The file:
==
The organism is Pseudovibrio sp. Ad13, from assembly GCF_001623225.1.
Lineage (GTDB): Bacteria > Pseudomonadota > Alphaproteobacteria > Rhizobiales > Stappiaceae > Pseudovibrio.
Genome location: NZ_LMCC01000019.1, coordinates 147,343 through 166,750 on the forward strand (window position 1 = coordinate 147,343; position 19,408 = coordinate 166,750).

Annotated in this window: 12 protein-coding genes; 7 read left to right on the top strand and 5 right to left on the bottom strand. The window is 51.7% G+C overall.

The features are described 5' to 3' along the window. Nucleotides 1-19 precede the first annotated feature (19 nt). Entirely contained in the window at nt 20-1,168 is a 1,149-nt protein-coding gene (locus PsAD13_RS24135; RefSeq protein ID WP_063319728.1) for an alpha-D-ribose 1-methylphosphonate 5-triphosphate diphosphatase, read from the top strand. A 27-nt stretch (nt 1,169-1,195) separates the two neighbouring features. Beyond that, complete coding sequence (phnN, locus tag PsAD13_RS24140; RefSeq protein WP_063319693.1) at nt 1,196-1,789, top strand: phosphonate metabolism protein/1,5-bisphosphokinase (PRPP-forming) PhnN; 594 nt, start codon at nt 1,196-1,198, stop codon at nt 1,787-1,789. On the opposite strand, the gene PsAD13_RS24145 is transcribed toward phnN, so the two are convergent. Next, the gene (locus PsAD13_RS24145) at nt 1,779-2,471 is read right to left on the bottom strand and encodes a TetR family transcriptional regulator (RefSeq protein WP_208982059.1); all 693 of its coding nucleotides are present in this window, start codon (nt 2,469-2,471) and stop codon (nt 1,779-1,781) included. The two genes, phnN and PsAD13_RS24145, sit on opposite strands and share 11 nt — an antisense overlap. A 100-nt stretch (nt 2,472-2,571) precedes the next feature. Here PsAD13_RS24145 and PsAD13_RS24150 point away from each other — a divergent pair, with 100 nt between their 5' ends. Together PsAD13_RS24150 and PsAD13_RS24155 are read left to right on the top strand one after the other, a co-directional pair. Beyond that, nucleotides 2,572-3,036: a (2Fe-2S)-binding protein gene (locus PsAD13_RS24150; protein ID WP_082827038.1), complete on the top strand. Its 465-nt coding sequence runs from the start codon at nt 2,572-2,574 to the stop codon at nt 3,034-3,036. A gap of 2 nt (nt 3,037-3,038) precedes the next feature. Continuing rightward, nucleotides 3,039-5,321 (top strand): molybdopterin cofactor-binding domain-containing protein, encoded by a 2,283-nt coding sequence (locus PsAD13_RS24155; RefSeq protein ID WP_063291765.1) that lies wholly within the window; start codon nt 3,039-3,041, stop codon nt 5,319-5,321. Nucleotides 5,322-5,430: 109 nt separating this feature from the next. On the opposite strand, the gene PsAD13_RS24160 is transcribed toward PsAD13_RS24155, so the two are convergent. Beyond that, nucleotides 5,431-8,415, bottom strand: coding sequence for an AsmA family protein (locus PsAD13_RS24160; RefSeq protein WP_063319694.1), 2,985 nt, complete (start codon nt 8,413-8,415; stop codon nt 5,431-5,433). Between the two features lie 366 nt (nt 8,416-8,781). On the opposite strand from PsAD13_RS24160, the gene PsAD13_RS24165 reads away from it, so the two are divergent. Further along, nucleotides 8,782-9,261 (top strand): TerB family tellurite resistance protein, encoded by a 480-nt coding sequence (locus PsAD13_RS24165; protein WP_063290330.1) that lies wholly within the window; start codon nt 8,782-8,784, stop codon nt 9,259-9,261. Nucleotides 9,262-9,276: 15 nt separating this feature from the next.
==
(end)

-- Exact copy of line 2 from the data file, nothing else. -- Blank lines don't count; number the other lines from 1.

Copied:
Lineage (GTDB): Bacteria > Pseudomonadota > Alphaproteobacteria > Rhizobiales > Stappiaceae > Pseudovibrio.